self.pickerController.navigationBarHidden = YES; 
        self.pickerController.cameraOverlayView = _overlayView;
    }

    return self;
}

- (void)presentModalARControllerAnimated:(BOOL)animated{
    [self.rootController presentModalViewController:[self pickerController] animated:animated]; 
    self.overlayView.frame = self.pickerController.view.bounds;
}

@end

I say again that I'm doing everything by coding thereby without nib files. I really appreciate any advice! Thanks

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2 Answers 2

up vote 4 down vote accepted

The primary problem with adding and removing your "child" view controllers' views as you've done here is that the view controller life cycle methods (viewWillAppear:, viewDidAppear:, etc.) won't ever get called on your child view controllers. Containers like UINavigationController and UITabBarController have always known how to delegate methods like these appropriately to their children, but UIViewController didn't officially support the ability to nest view controllers under your own custom container before iOS 5. It was possible, but it took a lot more work to do it right.

If you want to stick with the approach of adding and removing subviews, you have two options:

  1. Require iOS 5+, and call addChildViewController:, removeFromParentViewController, transitionFromViewController:toViewController:duration:options:animations:completion:, willMoveToParentViewController:, and didMoveToParentViewController: as described in the Implementing a Container View Controller section of the UIViewController Class Reference.

  2. To support older iOS versions, you'll have to override many of the methods of the UIViewController class and delegate those calls manually to your child view controllers to make them behave as expected. I'd pay particular attention to the sections titled, "Responding to View Events", and "Responding to View Rotation Events" in the UIViewController Class Reference.

A different approach for pre-iOS 5 support is to present your child view controllers using presentModalViewController:animated: rather than adding their views as subviews to a container. Apple describes this approach in the View Controller Programming Guide for iOS under the section, Creating an Alternate Landscape Interface. The advantage of this approach is that your child view controllers are officially supported as first-class members of the view controller hierarchy, so UIKit will automatically manage their life cycles appropriately. You won't have to override and delegate all those methods manually.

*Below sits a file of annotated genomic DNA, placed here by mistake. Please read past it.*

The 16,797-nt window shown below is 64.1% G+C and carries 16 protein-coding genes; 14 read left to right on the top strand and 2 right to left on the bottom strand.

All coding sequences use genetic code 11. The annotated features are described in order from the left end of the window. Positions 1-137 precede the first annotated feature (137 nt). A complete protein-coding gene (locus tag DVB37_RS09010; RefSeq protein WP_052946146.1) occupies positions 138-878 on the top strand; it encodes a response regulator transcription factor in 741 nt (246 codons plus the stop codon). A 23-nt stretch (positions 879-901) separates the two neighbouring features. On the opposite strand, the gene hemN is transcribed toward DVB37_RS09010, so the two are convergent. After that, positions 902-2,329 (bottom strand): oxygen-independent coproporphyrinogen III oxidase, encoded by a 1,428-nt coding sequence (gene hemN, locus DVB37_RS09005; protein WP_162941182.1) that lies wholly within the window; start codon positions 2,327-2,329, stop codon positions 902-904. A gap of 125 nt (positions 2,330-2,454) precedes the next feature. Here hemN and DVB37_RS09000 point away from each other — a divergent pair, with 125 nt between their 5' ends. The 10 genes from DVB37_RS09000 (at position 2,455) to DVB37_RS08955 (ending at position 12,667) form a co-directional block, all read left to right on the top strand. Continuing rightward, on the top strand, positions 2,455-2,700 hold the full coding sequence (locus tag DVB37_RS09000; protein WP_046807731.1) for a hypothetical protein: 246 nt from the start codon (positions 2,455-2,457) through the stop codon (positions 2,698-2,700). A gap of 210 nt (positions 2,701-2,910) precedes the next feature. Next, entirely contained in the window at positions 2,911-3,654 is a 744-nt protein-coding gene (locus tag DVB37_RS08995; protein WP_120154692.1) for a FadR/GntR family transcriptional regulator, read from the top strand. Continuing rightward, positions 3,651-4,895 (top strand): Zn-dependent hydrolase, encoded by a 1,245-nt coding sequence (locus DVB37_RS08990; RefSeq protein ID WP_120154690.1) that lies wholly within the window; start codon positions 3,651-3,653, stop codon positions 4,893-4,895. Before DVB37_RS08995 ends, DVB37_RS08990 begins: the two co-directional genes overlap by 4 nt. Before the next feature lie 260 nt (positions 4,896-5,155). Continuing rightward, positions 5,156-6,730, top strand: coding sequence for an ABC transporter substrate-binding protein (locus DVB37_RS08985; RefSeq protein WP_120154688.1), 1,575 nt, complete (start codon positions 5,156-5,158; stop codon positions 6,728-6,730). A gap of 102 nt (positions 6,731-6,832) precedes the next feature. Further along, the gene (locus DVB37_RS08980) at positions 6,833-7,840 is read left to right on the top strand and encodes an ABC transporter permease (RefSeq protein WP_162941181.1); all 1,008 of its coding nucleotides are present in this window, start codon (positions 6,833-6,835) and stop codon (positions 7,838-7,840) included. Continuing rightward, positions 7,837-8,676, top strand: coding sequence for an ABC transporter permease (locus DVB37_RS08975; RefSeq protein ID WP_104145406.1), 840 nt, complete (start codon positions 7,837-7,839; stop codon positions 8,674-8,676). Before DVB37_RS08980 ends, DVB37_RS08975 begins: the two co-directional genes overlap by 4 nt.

share|improve this answer
    
Ok so the problem with my code is that I use a normal UIViewController and not a UINavigationController or UITabViewController and (viewWillAppear: and viewDidAppear:) won't be never called. But just to understand why if I initialize the same view of faceUpViewController but another bgcolor in the landscapeViewController it changes as soon as I change the device orientation? Since I have to support older version of iOS and I don't want to override the aforementioned methods I will use the last option you described me. I'll try to do it, could you also try if it works if you have time? –  ubiAle Dec 6 '11 at 21:55

You might want to try getting your acceptance rate up a little bit - more people would be willing to help you.

Anyway, wild guess: in your root controller, try putting the contents of

  deviceOrientationDidChange

into

  deviceOrientationWillChange.
share|improve this answer
    
anyway what do you mean for using deviceOrientationWillChange? deviceOrientationDidChange is the custom method that is notified when the device changes its orientation! –  ubiAle Dec 6 '11 at 21:28
    
My bad. I usually put this kind of code in the UIViewController methods named: willRotateToInterfaceOrientation and didRotateFromInterfaceOrientation. I took a closer look at your method, and you are only handling 2 of the 6 possible orientations - maybe that's intentional. You also might try the recursiveDescription in the debugger to see what's actually in the root view: developer.apple.com/library/ios/#technotes/tn2239/_index.html –  Rayfleck Dec 6 '11 at 21:49